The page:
Sleep Disorders

Updated 23 July 2014

Managing sleep disorders

Sleep disorders are serious and can have long-term health consequences – and need to be professionally managed .

Sleep disorders are serious and can have long-term health consequences. This is not something you can manage at home on your own or only with the help of over-the-counter medications.

Several health professionals should ideally be involved in the treatment and management of a sleep disorder. This would include a neurologist, a psychiatrist, a pulmonologist, a sleep specialist and a dietician.

If you are unable to fall asleep, stay asleep, or if you constantly wake up early feeling unrefreshed, or if you suffer from excessive daytime sleepiness, you need to call in professional help.

If there is a specific cause for your poor sleep, such as relationship problems, or a noisy environment, your sleep problem is likely to resolve itself. However, if it does not, you could eventually develop a sleeping disorder. This is why it is so important to manage a sleep disruption properly.

Read: Sleep problems cost billions

What you need to do to manage a sleep disorder:

Get professional help. Find out exactly what the problem is, and whether you might have some underlying condition contributing to the sleep disorder. It might also be a side effect of a medication that you are taking.

Keep a sleep diary. This can help those who are treating you. Put together a sleep diary over a number of weeks.

Information recorded in this will include how many hours you sleep each night, how long you take to fall asleep, how often you wake up and for how long, how rested you feel in the morning and how sleepy you might feel during the day.

Some details you may have to ask you partner, such as whether you snore or gasp during sleep, or whether you jerk your limbs.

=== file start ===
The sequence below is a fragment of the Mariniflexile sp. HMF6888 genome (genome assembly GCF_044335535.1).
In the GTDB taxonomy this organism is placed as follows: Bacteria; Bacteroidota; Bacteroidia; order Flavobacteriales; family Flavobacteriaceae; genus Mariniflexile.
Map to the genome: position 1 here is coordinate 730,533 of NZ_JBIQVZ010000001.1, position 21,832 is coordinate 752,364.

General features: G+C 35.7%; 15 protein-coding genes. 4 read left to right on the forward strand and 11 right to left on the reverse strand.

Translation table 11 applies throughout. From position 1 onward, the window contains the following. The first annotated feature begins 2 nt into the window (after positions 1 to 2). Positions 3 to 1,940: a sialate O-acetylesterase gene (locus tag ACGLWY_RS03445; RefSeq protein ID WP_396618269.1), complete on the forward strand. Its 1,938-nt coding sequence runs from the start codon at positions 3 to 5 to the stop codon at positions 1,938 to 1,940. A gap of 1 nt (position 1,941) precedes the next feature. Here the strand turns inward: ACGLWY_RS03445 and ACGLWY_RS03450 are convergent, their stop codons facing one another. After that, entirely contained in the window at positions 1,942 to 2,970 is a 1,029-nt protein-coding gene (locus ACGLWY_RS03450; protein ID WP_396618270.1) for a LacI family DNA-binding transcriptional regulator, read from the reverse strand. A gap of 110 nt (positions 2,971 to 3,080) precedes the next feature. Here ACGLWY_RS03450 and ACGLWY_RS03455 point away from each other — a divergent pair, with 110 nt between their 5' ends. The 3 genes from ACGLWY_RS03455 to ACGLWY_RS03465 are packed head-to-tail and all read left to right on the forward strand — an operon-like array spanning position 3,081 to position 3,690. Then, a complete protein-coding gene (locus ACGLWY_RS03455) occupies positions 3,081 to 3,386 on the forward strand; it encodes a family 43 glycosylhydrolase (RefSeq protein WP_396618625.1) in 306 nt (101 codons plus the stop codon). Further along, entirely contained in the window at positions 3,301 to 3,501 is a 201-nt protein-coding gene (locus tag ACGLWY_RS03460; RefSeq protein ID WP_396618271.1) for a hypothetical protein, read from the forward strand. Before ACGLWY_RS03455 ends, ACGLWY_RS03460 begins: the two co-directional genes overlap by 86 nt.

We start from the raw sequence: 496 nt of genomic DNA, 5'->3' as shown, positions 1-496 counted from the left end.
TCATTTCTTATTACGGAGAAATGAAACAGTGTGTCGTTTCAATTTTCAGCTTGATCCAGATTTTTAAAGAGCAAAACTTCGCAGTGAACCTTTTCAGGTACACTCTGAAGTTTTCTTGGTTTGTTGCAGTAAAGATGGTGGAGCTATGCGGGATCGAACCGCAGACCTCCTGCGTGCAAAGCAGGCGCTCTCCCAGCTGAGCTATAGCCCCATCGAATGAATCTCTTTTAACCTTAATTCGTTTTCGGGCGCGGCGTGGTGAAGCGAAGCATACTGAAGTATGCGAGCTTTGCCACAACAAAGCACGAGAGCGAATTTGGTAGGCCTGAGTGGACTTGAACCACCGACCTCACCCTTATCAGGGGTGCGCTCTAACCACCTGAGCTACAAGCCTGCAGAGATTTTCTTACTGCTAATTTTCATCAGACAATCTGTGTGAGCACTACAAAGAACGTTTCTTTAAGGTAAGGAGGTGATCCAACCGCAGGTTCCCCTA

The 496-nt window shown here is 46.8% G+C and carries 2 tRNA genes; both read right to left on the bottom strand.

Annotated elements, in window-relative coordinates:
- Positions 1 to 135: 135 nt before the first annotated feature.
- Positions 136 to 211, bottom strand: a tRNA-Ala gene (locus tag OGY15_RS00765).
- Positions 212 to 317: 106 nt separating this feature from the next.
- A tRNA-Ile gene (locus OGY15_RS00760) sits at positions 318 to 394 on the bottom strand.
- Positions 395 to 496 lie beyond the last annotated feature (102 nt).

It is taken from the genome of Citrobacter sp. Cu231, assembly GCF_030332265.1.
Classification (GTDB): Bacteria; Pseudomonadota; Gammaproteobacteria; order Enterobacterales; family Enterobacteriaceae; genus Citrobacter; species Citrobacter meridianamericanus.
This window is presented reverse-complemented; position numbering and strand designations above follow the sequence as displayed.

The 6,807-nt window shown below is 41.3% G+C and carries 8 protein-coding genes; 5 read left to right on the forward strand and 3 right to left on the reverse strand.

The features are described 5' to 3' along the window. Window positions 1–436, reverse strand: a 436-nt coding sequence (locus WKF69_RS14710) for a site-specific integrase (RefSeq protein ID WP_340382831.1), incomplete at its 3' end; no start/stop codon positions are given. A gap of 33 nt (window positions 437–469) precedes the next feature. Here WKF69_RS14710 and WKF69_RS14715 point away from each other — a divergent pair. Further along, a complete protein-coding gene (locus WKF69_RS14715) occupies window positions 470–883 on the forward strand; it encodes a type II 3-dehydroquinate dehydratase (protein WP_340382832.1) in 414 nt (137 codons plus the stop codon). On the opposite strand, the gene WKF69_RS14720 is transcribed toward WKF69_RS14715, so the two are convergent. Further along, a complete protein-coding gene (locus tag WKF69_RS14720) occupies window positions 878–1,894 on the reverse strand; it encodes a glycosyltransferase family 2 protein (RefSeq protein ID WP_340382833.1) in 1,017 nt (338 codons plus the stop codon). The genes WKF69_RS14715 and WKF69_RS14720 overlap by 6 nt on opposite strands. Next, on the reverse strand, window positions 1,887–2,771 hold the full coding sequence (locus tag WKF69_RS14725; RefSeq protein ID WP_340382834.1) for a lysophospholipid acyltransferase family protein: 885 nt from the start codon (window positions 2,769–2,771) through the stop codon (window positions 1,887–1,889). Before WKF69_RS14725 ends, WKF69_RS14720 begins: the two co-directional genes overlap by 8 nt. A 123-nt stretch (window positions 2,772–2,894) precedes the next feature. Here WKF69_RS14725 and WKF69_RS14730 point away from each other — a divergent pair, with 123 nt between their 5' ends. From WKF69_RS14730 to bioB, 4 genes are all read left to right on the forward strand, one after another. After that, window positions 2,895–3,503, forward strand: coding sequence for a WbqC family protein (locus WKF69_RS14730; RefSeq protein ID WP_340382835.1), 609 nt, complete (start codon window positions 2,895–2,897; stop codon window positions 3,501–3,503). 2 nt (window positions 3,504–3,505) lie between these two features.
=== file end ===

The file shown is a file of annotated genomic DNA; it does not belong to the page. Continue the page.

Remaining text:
Read: Poor sleep a problem for middle-aged women

Follow the doctor’s orders. If you have been prescribed medication, or given specific instructions on managing your sleep disorder, you need to follow these to the letter. There is no point in getting professional help and then not following the instructions. It is important to make the treatment of the sleep disorder a priority in your life.

Spend a night in a sleep clinic. This is probably the best way to find out exactly why you are not sleeping properly. It might be uncomfortable or inconvenient, but you really do need to do this.

Be prepared to make lifestyle changes. Losing weight, quitting smoking, watching what you eat and when you eat it, getting enough exercise, learning to deal with anxiety: these are all lifestyle changes you need to be prepared to make if it will make it easier to manage a sleep disorder.

General tips on sleep hygiene

• Do not read or watch TV in bed if it leaves you feeling overstimulated.

• Wear comfortable clothing in bed.

• Both caffeine and nicotine can keep you awake, so avoid both before bedtime.

• Go to bed and get up at the same time every day.

• Don’t exercise during the two hours before you go to bed.

• Avoid taking naps during the day, as this could interfere with night-time sleeping.

• Get adequate exposure to bright light during the day.

Read: Sleep problems, teen suicide may be linked

• Make sure that your bedroom is quiet and warm and generally a soothing environment.

• Make sure that your bedroom is not too light. Street lights, or lights in passageways can make it difficult to sleep. Invest in curtains with a black lining if necessary.

• If you don’t fall asleep within 30 minutes of going to bed, get up and do something else. Tossing and turning can make you associate your bed with frustration.

• Alcohol can cause sleep disruptions, so try not to drink during the three hours before you go to bed.

Read more:

Symptoms of common sleep disorders
Treating sleep disorders
Diagnosing sleep disorders



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Sleep disorders expert

Dr Alison Bentley is a general practitioner who has consulted in sleep medicine and sleep disorders, in both adults and children of all ages, for almost 30 years. She also researches and publishes on a number of sleep-related topics both in formal research journals and lay publications including as editor of Sleep Matters, an educational newsletter on sleep disorders for doctors.

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